In September 2014 the Scottish people will vote on independence from the UK, which has raised the issue of what kind of currency regime an independent Scotland would face.
The current Scottish government has made it clear that it wishes to keep the British pound sterling as opposed to introducing an independent free-floating currency.
The idea being proposed is that an independent Scottish economy operates within a 'Sterling Zone' - the closest and most obvious comparison being that of the Eurozone.
The benefits of keeping the British pound sterling
There are two reasons why the Scottish Government have proposed keeping the British pound.
Firstly, they believe voters will be more likely to vote for independence should sterling be retained.
Secondly, it makes economic sense.
Deutsche Bank's Macro Strategist Oliver Harvey point out the following economic benefits of sticking with Sterling:
- Scotland’s business cycle is highly correlated to that of the rest of the UK which is by far Scotland's most important trading partner. It is even more correlated to the rest of the UK than certain English regions (Yorkshire and Humber, the East Midlands). Therefore, the idea that currency devaluation will boost Scottish exports fails to stand.
- The argument that Scotland would not be able to finance the stock of debt it assumes from the rest of the UK by gaining fiscal independence and ceding monetary independence is seriously flawed. Instead, the risks associated with adopting a different currency could be far greater.
- Were existing liabilities transferred into Scottish currency, foreign investors would not only be instantly exposed to currency risk, but it would also provide a huge incentive for the Scottish government to monetize the debt.
- This could spark a crisis in investor confidence and capital flight. The massive spikes in peripheral bond yields during the height of the Eurozone crisis were associated with precisely this phenomenon as mark et priced in monetary union breakup.
- Scotland would cede a substantial part of policy independence by being forced to defend the purchasing power of its independent currency.
- Keeping the pound could be a crucial factor in retaining investor confidence in an independent Scotland.
- Scotland would accrue the advantages of ‘importing’ the UK’s inflation regime, further strengthening credibility.
- Scotland would incur significant costs by adopting its own currency.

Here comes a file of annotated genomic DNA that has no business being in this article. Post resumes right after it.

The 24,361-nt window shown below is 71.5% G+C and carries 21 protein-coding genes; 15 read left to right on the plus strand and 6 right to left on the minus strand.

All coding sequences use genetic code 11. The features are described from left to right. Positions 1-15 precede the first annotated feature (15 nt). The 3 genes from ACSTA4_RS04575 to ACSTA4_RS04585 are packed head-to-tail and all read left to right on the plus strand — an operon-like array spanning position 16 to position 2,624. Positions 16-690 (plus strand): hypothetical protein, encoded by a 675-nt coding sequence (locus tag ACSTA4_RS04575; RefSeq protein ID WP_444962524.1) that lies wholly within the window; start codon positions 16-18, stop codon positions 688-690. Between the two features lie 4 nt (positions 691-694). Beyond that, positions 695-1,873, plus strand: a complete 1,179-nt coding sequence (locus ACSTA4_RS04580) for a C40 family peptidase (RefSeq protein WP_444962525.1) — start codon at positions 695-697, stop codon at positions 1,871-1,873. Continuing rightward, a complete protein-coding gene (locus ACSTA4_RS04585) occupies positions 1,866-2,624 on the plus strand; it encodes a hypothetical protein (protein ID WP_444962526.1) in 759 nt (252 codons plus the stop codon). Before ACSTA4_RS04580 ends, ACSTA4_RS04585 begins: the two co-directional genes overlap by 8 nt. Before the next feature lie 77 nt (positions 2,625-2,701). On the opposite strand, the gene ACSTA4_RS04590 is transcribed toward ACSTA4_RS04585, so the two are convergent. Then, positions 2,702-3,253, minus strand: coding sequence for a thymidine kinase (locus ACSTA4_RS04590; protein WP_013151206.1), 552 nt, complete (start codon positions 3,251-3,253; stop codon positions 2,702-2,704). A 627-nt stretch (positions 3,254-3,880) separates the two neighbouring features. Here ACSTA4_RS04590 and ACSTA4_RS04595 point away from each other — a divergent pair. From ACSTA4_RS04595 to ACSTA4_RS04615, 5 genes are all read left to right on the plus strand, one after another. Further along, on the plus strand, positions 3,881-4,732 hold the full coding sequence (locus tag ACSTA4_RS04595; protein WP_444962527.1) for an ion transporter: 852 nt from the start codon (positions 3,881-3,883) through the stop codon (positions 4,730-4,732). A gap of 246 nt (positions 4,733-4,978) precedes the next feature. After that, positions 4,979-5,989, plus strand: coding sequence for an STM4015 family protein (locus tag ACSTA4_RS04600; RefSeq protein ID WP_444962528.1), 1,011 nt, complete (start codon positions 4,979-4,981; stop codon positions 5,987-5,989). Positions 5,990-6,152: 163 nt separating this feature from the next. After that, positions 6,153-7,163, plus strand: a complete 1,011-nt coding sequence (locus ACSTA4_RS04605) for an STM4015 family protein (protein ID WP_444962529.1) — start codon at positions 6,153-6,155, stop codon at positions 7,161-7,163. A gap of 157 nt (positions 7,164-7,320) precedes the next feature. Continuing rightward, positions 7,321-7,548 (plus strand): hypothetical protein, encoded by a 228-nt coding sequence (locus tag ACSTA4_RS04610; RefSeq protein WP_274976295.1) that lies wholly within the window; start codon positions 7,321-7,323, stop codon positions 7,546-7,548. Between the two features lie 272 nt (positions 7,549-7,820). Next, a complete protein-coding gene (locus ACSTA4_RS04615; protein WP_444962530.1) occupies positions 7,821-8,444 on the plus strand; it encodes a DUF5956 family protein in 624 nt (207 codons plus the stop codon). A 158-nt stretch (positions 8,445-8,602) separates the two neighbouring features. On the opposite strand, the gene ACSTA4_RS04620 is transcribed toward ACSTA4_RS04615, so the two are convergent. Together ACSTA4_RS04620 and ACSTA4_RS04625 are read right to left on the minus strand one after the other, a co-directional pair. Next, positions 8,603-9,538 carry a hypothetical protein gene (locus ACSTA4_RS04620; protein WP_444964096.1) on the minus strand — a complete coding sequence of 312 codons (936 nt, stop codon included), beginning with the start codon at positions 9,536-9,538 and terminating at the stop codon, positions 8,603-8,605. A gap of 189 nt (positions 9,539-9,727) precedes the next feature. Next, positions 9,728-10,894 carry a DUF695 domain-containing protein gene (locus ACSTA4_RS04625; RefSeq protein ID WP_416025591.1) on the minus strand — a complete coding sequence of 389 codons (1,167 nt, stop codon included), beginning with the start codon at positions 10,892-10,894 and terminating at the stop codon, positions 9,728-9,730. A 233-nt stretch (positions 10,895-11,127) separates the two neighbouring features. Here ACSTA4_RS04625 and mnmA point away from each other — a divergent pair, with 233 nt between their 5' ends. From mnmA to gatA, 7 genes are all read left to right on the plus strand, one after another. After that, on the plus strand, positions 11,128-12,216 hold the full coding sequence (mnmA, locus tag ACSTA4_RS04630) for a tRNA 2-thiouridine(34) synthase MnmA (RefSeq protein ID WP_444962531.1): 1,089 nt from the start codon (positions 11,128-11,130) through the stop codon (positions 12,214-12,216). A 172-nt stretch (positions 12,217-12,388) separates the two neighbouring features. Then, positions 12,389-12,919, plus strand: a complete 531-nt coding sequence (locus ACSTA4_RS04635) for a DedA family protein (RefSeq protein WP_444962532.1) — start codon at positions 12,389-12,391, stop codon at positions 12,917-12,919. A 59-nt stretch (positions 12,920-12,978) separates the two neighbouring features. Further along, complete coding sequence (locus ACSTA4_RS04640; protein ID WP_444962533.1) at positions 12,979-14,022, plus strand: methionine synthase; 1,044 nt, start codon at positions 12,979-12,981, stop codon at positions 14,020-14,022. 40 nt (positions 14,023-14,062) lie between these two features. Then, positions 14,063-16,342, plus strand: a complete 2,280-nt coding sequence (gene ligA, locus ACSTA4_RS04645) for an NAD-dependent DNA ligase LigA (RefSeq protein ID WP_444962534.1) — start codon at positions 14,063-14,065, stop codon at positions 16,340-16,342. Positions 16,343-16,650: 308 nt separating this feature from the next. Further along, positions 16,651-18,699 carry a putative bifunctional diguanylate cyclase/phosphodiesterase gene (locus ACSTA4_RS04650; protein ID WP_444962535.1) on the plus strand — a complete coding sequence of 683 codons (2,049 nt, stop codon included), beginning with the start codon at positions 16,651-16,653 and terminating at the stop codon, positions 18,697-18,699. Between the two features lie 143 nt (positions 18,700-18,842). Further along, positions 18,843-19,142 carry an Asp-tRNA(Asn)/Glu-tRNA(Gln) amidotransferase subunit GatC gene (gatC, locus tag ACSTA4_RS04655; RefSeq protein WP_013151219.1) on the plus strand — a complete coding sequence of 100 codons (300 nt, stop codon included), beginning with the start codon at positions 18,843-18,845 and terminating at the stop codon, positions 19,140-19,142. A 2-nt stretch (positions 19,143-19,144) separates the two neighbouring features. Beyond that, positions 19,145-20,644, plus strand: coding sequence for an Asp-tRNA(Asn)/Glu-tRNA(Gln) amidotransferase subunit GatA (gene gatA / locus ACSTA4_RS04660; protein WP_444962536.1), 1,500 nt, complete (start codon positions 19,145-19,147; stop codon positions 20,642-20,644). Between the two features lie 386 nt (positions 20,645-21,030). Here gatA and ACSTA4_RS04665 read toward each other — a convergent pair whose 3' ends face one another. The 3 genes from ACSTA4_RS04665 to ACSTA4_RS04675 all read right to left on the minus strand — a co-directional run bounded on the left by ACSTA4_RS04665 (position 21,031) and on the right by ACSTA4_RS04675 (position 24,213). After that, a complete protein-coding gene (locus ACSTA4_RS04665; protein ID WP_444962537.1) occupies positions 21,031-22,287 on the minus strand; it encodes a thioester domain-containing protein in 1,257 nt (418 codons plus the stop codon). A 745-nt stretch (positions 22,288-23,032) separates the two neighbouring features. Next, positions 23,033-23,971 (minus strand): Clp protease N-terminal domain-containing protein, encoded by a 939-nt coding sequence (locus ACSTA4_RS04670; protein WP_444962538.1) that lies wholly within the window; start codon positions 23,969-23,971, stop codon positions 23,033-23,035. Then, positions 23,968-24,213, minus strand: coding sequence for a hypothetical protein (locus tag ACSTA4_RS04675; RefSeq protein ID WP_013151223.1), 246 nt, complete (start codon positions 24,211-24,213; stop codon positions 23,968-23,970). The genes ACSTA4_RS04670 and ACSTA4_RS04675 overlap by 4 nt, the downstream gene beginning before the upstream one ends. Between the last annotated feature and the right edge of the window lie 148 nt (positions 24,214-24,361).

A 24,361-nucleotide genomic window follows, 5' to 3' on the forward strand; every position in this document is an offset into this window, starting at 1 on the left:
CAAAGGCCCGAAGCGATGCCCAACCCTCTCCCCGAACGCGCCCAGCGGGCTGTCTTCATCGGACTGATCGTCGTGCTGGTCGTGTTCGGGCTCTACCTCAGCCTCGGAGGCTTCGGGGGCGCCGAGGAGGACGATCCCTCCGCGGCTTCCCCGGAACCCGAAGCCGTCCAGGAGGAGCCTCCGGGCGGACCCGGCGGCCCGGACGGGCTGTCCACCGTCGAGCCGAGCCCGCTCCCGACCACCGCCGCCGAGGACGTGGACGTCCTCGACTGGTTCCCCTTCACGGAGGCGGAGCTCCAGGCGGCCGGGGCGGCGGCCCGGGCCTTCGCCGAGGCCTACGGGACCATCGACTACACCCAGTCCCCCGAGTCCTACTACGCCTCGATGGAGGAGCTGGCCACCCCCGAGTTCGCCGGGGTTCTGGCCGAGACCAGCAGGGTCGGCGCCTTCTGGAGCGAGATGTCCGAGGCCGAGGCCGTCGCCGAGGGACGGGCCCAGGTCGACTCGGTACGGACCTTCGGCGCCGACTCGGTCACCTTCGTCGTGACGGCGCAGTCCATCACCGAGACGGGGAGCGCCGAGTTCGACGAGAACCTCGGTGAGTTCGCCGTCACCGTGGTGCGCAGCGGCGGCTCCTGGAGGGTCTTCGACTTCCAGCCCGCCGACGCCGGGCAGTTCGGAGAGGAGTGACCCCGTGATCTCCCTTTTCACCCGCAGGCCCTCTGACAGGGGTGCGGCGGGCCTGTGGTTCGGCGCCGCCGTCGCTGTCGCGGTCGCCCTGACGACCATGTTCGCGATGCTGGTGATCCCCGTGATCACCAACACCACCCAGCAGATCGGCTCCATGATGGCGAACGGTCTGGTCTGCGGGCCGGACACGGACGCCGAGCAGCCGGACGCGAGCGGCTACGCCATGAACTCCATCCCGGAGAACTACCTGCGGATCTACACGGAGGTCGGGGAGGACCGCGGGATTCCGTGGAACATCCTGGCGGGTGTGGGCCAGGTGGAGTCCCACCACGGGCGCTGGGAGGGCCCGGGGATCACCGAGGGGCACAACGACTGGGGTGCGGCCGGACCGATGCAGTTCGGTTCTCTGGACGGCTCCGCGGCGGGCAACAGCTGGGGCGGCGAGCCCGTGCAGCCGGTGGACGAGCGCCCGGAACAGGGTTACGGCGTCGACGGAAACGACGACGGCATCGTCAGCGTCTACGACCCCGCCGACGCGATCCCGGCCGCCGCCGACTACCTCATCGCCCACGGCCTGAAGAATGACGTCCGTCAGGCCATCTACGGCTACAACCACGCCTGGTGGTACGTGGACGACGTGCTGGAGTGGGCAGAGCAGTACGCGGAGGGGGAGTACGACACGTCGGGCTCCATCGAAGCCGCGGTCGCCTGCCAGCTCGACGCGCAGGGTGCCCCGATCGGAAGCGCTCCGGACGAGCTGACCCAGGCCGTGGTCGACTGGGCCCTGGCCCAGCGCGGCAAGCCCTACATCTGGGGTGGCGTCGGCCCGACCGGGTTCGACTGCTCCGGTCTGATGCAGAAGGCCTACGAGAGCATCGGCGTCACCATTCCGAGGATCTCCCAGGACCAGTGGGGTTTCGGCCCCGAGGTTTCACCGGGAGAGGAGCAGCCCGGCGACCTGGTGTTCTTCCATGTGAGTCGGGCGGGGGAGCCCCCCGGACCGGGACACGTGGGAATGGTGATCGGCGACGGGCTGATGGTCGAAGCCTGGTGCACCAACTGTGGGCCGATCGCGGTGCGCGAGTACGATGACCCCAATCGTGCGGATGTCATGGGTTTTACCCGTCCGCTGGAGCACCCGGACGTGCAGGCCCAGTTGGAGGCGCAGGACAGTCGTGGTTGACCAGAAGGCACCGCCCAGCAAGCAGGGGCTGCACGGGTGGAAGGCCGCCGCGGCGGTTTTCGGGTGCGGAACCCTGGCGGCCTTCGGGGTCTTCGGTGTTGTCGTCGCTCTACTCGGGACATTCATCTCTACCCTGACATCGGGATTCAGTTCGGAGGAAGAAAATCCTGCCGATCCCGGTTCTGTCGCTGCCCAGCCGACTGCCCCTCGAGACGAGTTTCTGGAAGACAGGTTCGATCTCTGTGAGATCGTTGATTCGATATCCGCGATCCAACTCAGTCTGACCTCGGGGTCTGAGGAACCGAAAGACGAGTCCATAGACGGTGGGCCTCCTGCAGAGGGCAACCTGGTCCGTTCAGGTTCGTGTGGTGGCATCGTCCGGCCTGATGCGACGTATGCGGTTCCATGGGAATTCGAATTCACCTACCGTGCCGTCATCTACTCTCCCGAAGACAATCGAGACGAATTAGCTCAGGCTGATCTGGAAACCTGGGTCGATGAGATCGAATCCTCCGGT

But the UK won't want a Sterling Zone
So, the arguments presented by Deutsche Bank for Scotland using the British pound sterling within a Sterling Zone ultimately hinge on the realistation that there is little benefit to Scotland of adopting its own currency.
The problem for Scotland is that the rest of the UK appears opposed to the creating of a Sterling Zone that is shared between the UK and the Scottish.
Both George Osborne, the Chancellor, and Ed Balls, the Shadow Chancellor, have made clear they are not in favour of the proposal.
So, what would an independent Scotland do?
The answer according to Deutsche Bank would be for the Scottish to peg their currency to that of the UK.
"If the UK was unwilling to allow Scotland to remain a formal part of sterling area following independence, the Scottish government would have other options to retain the advantages provided by monetary union.
"The Scottish government could peg an independent currency to the pound, either via a conventional peg or currency board similar to the one used by Hong Kong.
"A peg may also provide additional policy flexibility in the event that imbalances were to emerge."
It should be kept in mind however that maintaining a currency pegging regime would also require Scotland to hold sufficient reserves to defend it.
"This may present a problem for a future Scottish government, given that UK reserves are relatively small relative to GDP," says Harvey.
To sum up, Scotland's business cycle is highly correlated to the rest of the UK, it is highly competitive and an exit from the sterling area could spark a market crisis if UK liabilities were transferred.
"We suggest that if the country were unable to remain formally part of the sterling area, it could peg its currency to the pound," says Harvey.